Shop Thoughts: New Reading Habits


There are times when life feels like a sprint, a race toward some arbitrary finish line.  I have a fifth and an eighth grader, both wrapping up at their respective schools.  With three weeks left in the academic year, we have a series of last concerts, last sporting events, planning meetings, moving up days, and graduation ceremonies to cram in.  It doesn’t leave a lot of time for reading.

I find myself grabbing a few minutes at a time to sit down with a book and so I’ve been gravitating toward stories I can consume in bits and pieces.  Stories that either move quickly or are bite-sized.  Poetry, of course, works well, and I have my trusty New and Selected Poems Volume One by Mary Oliver at the ready.  Spring is springing and Mary Oliver’s exuberant appreciation for nature matches my mood.

As family routines change, I’m trying to figure out not just when to find reading time, but also writing time.  I’ve picked up Daily Rituals: How Artists Work by Mason Currey to see how history’s great writers, composers, painters, filmmakers, choreographers, and other artists arranged their days in order to produce their masterpieces.  The book focuses solely on the artists’ routine—161 mini profiles in 234 pages.  While I’m disappointed to see women underrepresented in these pages, both the similarities and peculiarities of artists is interesting to see.  The most common thread?  Many of them started their days at 5 a.m. and made the most of the beginning of the mornings when their minds were freshest.  The sun rose at 5:14 a.m. this morning.  I suppose there’s no time like the present to start a new ritual.

Meanwhile, when I’m working in the bookstore, there are usually too many other things to do to sit down and read, but I currently have a book lying open on my desk in the back office that I keep returning to, stealing a few minutes to read a few pages each day while I eat lunch or when I sit down to pay a few bills.  The book is Open Throat by Henry Hoke, a novel that releases June 6 and is narrated by a hungry, queer mountain lion living below the Hollywood sign in L.A. (or ellay, as the mountain lion calls it).  It reads like a novel in verse, written in short fragments with a lot of line breaks.  There are no periods—I supposed because mountain lions aren’t all that familiar with punctuation?  It reads quickly.  The mountain lion is a sympathetic character, constantly looking for food and water in the desert of Los Angeles, affected by climate change and overrun with humans, and also looking for love.  If this sounds kind of weird, it is!  But delightfully so.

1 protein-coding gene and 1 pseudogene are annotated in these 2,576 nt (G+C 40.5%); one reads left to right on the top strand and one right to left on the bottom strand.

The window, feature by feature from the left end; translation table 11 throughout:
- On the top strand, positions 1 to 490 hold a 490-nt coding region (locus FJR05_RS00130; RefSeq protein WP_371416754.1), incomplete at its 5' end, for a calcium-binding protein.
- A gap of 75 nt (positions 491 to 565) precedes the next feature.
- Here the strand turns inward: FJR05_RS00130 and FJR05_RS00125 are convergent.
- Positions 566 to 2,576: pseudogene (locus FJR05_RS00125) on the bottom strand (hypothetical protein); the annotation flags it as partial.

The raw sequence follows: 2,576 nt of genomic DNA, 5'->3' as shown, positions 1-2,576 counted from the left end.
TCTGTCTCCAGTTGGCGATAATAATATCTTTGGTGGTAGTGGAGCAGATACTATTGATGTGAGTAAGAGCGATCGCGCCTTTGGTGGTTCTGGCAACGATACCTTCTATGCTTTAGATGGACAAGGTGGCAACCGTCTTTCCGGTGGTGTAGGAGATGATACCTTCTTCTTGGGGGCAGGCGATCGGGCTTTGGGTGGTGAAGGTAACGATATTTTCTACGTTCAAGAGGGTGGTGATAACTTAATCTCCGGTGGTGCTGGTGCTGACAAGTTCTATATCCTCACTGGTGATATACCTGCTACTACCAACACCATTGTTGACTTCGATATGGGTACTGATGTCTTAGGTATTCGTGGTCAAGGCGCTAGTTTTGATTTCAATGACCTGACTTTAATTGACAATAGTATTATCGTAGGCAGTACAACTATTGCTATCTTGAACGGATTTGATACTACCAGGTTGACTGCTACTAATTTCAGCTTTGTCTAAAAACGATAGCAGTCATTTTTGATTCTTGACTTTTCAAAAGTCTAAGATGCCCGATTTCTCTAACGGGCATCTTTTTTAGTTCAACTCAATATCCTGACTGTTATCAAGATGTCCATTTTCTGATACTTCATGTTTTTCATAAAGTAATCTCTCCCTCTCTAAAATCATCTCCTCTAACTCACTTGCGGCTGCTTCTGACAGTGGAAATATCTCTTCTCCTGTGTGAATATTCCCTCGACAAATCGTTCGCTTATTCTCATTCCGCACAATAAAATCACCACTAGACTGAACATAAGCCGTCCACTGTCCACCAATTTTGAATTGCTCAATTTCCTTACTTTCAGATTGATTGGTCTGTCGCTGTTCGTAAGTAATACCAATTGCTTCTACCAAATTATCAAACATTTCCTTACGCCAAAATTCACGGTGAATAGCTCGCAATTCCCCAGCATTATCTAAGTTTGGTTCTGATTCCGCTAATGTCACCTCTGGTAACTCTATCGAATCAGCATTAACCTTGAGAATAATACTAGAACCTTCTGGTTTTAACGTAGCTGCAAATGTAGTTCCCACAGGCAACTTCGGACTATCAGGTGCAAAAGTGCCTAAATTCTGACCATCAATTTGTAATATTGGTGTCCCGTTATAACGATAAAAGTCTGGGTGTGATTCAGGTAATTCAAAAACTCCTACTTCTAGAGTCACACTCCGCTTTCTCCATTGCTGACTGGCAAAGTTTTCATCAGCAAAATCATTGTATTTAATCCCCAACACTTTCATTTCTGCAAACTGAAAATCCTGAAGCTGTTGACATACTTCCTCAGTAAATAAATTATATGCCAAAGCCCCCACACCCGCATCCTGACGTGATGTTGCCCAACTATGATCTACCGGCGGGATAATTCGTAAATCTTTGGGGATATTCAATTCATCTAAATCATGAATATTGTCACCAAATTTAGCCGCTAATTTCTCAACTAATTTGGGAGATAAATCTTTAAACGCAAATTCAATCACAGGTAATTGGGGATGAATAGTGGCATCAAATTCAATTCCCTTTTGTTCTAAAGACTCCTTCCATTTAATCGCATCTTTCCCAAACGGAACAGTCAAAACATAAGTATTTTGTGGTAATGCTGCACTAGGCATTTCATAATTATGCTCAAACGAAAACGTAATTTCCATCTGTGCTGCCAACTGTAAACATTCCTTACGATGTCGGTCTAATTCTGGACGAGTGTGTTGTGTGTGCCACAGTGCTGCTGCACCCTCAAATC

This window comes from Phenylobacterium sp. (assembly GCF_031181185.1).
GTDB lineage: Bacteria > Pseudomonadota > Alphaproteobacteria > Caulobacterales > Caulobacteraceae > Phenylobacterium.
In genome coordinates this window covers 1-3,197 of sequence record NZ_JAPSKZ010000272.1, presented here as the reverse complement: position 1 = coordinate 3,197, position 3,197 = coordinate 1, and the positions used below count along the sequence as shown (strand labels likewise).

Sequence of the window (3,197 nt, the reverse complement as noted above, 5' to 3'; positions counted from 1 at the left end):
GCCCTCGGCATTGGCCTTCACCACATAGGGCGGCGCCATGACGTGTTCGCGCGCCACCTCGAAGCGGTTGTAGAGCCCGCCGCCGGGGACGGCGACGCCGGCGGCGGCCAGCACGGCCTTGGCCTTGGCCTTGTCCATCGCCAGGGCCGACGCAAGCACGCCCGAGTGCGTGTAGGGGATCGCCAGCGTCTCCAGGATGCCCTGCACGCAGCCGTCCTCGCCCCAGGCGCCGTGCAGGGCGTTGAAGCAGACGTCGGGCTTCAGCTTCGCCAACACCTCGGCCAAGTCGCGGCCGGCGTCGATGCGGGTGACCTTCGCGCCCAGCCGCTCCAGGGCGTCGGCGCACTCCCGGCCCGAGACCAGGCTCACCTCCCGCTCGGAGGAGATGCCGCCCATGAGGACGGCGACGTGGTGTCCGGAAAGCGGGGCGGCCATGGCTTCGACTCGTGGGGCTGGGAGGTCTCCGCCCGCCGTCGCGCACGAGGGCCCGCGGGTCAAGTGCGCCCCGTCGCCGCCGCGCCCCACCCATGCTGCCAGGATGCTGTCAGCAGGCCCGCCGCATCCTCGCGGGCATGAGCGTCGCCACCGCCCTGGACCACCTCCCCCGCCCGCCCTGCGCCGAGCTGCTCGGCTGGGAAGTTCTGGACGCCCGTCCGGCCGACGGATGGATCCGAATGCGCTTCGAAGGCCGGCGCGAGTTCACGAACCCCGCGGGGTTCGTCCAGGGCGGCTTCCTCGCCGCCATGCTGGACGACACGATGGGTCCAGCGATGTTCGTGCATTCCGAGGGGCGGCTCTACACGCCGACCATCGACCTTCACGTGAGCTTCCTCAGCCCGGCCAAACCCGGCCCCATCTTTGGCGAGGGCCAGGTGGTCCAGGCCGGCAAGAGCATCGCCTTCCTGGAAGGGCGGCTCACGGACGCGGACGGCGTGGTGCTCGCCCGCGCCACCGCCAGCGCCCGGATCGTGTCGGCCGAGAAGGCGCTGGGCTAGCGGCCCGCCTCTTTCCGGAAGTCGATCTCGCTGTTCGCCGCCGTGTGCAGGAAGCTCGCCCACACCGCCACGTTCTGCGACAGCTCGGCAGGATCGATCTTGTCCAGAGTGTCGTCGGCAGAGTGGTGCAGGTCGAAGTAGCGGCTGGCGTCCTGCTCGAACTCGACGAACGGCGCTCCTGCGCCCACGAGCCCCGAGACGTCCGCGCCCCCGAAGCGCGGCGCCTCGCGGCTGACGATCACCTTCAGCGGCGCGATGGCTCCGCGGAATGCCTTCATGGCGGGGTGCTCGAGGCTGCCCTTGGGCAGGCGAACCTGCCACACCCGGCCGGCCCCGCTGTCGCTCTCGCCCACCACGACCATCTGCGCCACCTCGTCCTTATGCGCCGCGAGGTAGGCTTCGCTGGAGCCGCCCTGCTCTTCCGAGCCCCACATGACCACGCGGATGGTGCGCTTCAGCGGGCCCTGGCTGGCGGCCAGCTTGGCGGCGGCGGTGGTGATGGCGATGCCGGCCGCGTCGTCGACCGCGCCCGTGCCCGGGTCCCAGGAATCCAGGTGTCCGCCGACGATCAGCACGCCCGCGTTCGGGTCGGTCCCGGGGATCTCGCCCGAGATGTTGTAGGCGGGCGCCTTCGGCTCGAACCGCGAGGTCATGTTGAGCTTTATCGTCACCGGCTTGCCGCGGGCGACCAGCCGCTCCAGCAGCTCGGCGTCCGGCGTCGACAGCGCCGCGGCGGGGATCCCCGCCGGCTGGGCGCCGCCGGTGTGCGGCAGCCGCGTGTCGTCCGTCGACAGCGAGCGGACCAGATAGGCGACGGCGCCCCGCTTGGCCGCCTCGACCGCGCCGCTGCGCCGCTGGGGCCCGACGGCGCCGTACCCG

I’ve been dipping into Kelly McMasters’ The Leaving Season, a memoir in essays, at dusk.  It just feels like the right time of day for an elegiac book, one that recalls the end of a marriage, among other things.  McMasters once owned a bookstore and in the essay in which she recalls how it came to be (and how it ceased to be), she weirdly mentions that Mason Currey (author of Daily Rituals, mentioned above) came to visit.  Publishing is a small world.  

Maybe this speaks to my taste in books more than anything else.  Even when I think I’m taking a break from the norm, I’m still in the habit of picking the same sort of books.  Does that mean my plan to wake up tomorrow morning at 5 a.m. (and every morning after) is a pipe dream?  

I’ll have to let you know. 


mason currey, human behavior, learning, shop, psychology, back of the shop, tryon edwards, kelly mcmasters, author, los angeles, henry hoke, mary oliver